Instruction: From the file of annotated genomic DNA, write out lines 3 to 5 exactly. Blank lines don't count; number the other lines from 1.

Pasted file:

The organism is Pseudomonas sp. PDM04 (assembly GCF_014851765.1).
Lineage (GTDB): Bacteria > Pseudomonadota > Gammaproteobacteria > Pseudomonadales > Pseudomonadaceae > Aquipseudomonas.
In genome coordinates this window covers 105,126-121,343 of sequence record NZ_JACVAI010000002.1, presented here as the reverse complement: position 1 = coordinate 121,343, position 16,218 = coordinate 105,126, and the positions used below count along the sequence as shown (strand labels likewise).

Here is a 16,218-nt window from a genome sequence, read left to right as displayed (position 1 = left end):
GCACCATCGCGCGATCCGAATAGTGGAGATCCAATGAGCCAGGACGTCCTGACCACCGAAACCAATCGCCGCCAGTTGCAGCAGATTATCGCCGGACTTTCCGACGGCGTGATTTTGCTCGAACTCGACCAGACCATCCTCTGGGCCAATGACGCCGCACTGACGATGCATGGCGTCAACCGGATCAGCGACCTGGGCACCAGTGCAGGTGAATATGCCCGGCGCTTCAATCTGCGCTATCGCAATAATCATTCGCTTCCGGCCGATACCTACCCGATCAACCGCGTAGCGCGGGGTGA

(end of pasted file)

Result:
In genome coordinates this window covers 105,126-121,343 of sequence record NZ_JACVAI010000002.1, presented here as the reverse complement: position 1 = coordinate 121,343, position 16,218 = coordinate 105,126, and the positions used below count along the sequence as shown (strand labels likewise).

Here is a 16,218-nt window from a genome sequence, read left to right as displayed (position 1 = left end):
GCACCATCGCGCGATCCGAATAGTGGAGATCCAATGAGCCAGGACGTCCTGACCACCGAAACCAATCGCCGCCAGTTGCAGCAGATTATCGCCGGACTTTCCGACGGCGTGATTTTGCTCGAACTCGACCAGACCATCCTCTGGGCCAATGACGCCGCACTGACGATGCATGGCGTCAACCGGATCAGCGACCTGGGCACCAGTGCAGGTGAATATGCCCGGCGCTTCAATCTGCGCTATCGCAATAATCATTCGCTTCCGGCCGATACCTACCCGATCAACCGCGTAGCGCGGGGTGA